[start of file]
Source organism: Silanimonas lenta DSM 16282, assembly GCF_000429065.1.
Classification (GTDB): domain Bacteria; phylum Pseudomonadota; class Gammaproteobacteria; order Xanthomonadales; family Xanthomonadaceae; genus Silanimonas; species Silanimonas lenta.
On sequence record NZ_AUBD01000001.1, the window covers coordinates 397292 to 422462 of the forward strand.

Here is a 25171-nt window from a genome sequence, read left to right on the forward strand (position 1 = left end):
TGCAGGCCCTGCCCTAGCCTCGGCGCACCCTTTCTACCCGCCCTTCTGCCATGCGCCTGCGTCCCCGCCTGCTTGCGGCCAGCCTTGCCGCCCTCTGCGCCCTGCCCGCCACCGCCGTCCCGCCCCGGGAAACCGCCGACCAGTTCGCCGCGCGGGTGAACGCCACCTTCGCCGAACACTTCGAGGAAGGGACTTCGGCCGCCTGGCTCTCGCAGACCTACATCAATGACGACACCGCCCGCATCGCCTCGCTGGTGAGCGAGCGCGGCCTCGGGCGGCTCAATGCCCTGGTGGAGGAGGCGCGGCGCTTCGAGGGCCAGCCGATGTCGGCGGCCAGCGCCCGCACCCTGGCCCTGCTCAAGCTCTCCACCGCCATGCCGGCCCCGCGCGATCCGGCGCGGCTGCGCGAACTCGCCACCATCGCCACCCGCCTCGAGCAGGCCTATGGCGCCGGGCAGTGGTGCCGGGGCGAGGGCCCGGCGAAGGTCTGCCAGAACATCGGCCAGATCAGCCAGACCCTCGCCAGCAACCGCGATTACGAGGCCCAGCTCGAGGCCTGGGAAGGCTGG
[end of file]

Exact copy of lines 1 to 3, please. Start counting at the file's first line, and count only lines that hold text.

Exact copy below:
Source organism: Silanimonas lenta DSM 16282, assembly GCF_000429065.1.
Classification (GTDB): domain Bacteria; phylum Pseudomonadota; class Gammaproteobacteria; order Xanthomonadales; family Xanthomonadaceae; genus Silanimonas; species Silanimonas lenta.
On sequence record NZ_AUBD01000001.1, the window covers coordinates 397292 to 422462 of the forward strand.